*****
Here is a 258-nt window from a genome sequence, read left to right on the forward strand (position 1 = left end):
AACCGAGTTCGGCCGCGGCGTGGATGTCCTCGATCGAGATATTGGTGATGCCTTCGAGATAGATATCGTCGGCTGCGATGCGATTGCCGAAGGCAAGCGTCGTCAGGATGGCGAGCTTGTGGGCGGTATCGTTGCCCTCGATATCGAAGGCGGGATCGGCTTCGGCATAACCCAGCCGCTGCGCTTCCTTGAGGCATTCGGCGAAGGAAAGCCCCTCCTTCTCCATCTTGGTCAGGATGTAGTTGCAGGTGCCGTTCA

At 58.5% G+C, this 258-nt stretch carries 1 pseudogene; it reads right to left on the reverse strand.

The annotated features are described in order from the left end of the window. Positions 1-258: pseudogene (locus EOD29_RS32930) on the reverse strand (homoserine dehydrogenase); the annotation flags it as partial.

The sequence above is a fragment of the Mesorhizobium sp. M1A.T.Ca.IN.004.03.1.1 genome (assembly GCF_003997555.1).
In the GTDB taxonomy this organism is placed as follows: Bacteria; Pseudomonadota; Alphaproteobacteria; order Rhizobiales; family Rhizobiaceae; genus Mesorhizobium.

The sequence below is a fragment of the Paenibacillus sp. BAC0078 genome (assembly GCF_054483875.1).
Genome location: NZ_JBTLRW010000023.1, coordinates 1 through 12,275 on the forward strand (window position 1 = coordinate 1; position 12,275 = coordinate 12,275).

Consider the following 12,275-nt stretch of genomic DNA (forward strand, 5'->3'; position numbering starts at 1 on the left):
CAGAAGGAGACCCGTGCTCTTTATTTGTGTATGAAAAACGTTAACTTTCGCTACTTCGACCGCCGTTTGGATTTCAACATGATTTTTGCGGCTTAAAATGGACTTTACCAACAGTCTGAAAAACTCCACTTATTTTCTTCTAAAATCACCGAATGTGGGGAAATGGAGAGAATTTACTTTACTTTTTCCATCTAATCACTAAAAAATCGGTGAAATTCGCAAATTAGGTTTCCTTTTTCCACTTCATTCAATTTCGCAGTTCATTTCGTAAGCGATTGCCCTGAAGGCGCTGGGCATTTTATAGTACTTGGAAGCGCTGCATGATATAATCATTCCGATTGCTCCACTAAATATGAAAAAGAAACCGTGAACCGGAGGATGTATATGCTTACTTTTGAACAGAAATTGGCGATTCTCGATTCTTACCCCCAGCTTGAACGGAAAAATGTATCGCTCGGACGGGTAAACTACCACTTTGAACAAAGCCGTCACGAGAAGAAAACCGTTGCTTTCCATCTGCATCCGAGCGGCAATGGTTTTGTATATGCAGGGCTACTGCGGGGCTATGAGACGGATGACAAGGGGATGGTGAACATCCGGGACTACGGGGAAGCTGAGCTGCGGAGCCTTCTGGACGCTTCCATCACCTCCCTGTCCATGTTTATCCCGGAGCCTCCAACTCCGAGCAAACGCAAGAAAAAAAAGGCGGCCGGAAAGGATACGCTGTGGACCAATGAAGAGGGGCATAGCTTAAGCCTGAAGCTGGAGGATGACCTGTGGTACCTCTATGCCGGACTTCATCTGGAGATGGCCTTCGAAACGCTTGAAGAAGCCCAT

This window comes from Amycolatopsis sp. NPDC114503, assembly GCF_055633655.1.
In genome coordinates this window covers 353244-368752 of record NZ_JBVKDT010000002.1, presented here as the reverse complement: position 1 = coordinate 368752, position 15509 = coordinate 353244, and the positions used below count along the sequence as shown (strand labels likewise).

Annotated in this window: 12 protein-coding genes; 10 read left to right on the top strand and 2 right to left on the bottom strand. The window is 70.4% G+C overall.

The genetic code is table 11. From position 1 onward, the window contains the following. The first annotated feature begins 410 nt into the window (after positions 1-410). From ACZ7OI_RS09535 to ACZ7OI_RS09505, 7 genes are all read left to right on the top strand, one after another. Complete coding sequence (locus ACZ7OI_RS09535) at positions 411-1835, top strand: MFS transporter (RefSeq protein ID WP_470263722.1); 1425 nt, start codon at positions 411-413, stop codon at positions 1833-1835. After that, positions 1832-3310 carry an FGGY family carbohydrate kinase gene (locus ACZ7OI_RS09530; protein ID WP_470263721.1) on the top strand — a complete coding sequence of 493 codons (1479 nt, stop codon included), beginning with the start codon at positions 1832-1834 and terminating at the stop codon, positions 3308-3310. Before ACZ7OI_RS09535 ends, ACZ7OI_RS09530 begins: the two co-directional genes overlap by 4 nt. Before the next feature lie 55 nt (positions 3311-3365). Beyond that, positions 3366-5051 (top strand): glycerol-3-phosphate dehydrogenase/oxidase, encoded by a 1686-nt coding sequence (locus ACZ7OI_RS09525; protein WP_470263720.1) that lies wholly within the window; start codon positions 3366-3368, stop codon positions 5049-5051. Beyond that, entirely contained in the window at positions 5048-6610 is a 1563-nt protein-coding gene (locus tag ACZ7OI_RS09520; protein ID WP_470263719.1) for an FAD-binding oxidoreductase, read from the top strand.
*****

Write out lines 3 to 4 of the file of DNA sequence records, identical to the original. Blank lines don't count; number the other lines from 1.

At 58.5% G+C, this 258-nt stretch carries 1 pseudogene; it reads right to left on the reverse strand.

The annotated features are described in order from the left end of the window. Positions 1-258: pseudogene (locus EOD29_RS32930) on the reverse strand (homoserine dehydrogenase); the annotation flags it as partial.